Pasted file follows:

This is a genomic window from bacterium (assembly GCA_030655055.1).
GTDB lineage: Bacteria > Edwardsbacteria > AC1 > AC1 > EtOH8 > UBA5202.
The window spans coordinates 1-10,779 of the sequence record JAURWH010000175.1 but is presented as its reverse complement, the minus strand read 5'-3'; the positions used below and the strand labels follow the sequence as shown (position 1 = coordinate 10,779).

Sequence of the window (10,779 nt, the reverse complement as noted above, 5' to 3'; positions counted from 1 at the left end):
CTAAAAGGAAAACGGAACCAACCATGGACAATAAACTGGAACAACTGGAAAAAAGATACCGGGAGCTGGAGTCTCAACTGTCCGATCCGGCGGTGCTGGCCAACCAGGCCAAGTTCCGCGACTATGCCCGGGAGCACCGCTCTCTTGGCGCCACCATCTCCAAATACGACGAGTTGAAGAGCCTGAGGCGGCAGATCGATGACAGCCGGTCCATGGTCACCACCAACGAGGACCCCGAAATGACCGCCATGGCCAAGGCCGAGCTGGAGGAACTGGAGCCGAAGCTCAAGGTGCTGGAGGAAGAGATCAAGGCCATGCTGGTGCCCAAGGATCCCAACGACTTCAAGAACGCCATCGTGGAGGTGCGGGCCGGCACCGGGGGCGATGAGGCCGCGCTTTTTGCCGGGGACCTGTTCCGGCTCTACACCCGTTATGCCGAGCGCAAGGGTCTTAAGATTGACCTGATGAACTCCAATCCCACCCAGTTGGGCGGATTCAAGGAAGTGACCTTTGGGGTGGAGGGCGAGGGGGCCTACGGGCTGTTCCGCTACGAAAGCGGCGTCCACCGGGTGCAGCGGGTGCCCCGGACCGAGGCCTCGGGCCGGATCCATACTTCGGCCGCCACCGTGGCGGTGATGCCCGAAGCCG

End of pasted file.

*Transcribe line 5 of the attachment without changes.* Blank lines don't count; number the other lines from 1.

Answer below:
CTAAAAGGAAAACGGAACCAACCATGGACAATAAACTGGAACAACTGGAAAAAAGATACCGGGAGCTGGAGTCTCAACTGTCCGATCCGGCGGTGCTGGCCAACCAGGCCAAGTTCCGCGACTATGCCCGGGAGCACCGCTCTCTTGGCGCCACCATCTCCAAATACGACGAGTTGAAGAGCCTGAGGCGGCAGATCGATGACAGCCGGTCCATGGTCACCACCAACGAGGACCCCGAAATGACCGCCATGGCCAAGGCCGAGCTGGAGGAACTGGAGCCGAAGCTCAAGGTGCTGGAGGAAGAGATCAAGGCCATGCTGGTGCCCAAGGATCCCAACGACTTCAAGAACGCCATCGTGGAGGTGCGGGCCGGCACCGGGGGCGATGAGGCCGCGCTTTTTGCCGGGGACCTGTTCCGGCTCTACACCCGTTATGCCGAGCGCAAGGGTCTTAAGATTGACCTGATGAACTCCAATCCCACCCAGTTGGGCGGATTCAAGGAAGTGACCTTTGGGGTGGAGGGCGAGGGGGCCTACGGGCTGTTCCGCTACGAAAGCGGCGTCCACCGGGTGCAGCGGGTGCCCCGGACCGAGGCCTCGGGCCGGATCCATACTTCGGCCGCCACCGTGGCGGTGATGCCCGAAGCCG